Development of strategies for the incorporation of biological pesticides into the integrated management of locusts and grasshoppers

C. J. Lomer, R. P. Bateman, D. Dent, H. De Groote, O. K. Douro-Kpindou, C. Kooyman, J. Langewald, Z. Ouambam, R. Peveling, Matthew Brian Thomas

Research output: Contribution to journalReview article

39 Citations (Scopus)

Abstract

1. Effective biological pesticides based on oil formulation of deuteromycete fungal spores have been developed for use against locusts and grasshoppers. The isolate IMI 330189 of Metarhizium anisopliae (flavoviride) var. acridum has been registered, extensively field tested and its operating characteristics explored. It should form an powerful component technology in the integrated management of locust and grasshopper pests. 2. The particular advantages of Metarhizium anisopliae were found to be efficacy and persistence, low vertebrate toxicity, little environmental impact, conservation of natural enemies and potential for recycling. Additional socio-economic advantages include the possibility of local production, ease of disposal and versatility in use. The principal disadvantages relate to operating characteristics such as slower speed of kill and slightly greater lability in storage than chemical pesticides. 3. Strategies are being developed to integrate biological control agents into locust and grasshopper management schemes; for Metarhizium the accent is placed on: (i) treating the pest before it invades crops and (ii) situations with a high premium on environmental issues. 4. For some pest situations, fast-acting chemical pesticides will still be necessary for crop protection. 5. A cheaper biological agent, such as Nosema locustae, with the capacity to persist in the pest insect population would be useful. Research is recommended on the long-term impact of Nosema in Africa. 6. An evaluation of the utility of the manual destruction of egg pods leads to the conclusion that we should consider the possibility of importing egg parasitoids, such as Scelio parvicornis from Australia, into Africa. 7. Further development work is needed to clarify the economics and politics of locust and grasshopper control; to improve the regulatory framework for biopesticides; to inform key decision makers of the availability and potential of Metarhizium; and to implement the bio-intensive IPM strategies described.

Original languageEnglish (US)
Pages (from-to)71-88
Number of pages18
JournalAgricultural and Forest Entomology
Volume1
Issue number1
DOIs
StatePublished - Dec 1 1999

Fingerprint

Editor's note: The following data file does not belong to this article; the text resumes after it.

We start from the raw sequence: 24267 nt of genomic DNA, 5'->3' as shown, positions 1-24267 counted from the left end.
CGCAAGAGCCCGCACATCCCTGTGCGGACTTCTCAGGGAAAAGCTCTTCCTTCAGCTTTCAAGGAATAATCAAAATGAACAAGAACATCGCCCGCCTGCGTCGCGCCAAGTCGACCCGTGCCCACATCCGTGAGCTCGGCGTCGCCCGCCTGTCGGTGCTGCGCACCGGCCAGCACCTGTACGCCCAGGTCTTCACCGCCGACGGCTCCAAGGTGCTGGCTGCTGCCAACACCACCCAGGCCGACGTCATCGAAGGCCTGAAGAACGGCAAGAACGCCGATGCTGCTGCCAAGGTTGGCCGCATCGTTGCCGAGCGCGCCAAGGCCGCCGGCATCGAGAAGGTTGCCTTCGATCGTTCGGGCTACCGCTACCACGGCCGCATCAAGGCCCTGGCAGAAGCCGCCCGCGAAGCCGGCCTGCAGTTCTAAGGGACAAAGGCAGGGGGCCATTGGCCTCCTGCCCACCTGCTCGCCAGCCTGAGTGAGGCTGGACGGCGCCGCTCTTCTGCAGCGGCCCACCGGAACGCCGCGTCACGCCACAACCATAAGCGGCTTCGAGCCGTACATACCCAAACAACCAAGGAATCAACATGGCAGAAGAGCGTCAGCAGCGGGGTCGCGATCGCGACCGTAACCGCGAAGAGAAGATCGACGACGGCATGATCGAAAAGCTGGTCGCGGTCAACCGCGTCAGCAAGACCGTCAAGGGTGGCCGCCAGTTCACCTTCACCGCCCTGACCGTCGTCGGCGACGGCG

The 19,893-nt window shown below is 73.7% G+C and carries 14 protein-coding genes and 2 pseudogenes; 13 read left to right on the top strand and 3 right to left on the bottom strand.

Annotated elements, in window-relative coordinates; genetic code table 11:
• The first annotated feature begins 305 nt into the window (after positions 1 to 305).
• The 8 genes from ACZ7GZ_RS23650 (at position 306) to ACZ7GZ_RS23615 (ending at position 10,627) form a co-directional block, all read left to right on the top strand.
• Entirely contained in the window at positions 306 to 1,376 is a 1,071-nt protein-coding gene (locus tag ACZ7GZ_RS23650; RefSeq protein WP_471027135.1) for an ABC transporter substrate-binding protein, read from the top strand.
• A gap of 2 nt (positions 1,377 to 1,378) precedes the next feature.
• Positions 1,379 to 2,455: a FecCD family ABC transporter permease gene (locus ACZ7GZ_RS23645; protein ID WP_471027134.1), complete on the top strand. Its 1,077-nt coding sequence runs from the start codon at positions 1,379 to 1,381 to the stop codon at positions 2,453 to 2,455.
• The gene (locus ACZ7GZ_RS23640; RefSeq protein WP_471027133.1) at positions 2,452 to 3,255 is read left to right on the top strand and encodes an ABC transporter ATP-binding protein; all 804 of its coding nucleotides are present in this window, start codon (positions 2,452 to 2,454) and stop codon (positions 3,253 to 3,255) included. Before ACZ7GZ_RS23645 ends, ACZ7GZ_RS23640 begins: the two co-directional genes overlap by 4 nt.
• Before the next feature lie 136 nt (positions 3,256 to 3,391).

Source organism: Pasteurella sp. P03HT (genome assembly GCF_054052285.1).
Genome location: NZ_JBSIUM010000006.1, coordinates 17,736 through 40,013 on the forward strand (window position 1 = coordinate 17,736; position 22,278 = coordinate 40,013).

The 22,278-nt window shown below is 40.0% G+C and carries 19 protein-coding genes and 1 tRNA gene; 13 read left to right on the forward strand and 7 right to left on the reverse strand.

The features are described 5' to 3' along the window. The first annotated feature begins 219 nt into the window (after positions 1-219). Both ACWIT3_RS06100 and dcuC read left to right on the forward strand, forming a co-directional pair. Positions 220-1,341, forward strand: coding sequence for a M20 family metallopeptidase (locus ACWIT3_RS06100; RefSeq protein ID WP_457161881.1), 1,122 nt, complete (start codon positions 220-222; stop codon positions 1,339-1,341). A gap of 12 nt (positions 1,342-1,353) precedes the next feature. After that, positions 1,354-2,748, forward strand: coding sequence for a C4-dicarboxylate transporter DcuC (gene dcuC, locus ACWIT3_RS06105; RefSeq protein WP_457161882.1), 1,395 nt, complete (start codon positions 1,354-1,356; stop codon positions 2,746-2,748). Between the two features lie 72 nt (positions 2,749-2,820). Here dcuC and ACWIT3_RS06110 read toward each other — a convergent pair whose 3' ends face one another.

biopesticides
locust
grasshopper
locusts
grasshoppers
pesticide
Metarhizium
Metarhizium anisopliae
pests
Scelio
Nosema locustae
pesticides
biopesticide
egg
Nosema
Deuteromycotina
fungal spores
regulatory framework
politics
natural enemy

All Science Journal Classification (ASJC) codes

  • Forestry
  • Agronomy and Crop Science
  • Insect Science

Cite this

Lomer, C. J. ; Bateman, R. P. ; Dent, D. ; De Groote, H. ; Douro-Kpindou, O. K. ; Kooyman, C. ; Langewald, J. ; Ouambam, Z. ; Peveling, R. ; Thomas, Matthew Brian. / Development of strategies for the incorporation of biological pesticides into the integrated management of locusts and grasshoppers. In: Agricultural and Forest Entomology. 1999 ; Vol. 1, No. 1. pp. 71-88.
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abstract = "1. Effective biological pesticides based on oil formulation of deuteromycete fungal spores have been developed for use against locusts and grasshoppers. The isolate IMI 330189 of Metarhizium anisopliae (flavoviride) var. acridum has been registered, extensively field tested and its operating characteristics explored. It should form an powerful component technology in the integrated management of locust and grasshopper pests. 2. The particular advantages of Metarhizium anisopliae were found to be efficacy and persistence, low vertebrate toxicity, little environmental impact, conservation of natural enemies and potential for recycling. Additional socio-economic advantages include the possibility of local production, ease of disposal and versatility in use. The principal disadvantages relate to operating characteristics such as slower speed of kill and slightly greater lability in storage than chemical pesticides. 3. Strategies are being developed to integrate biological control agents into locust and grasshopper management schemes; for Metarhizium the accent is placed on: (i) treating the pest before it invades crops and (ii) situations with a high premium on environmental issues. 4. For some pest situations, fast-acting chemical pesticides will still be necessary for crop protection. 5. A cheaper biological agent, such as Nosema locustae, with the capacity to persist in the pest insect population would be useful. Research is recommended on the long-term impact of Nosema in Africa. 6. An evaluation of the utility of the manual destruction of egg pods leads to the conclusion that we should consider the possibility of importing egg parasitoids, such as Scelio parvicornis from Australia, into Africa. 7. Further development work is needed to clarify the economics and politics of locust and grasshopper control; to improve the regulatory framework for biopesticides; to inform key decision makers of the availability and potential of Metarhizium; and to implement the bio-intensive IPM strategies described.",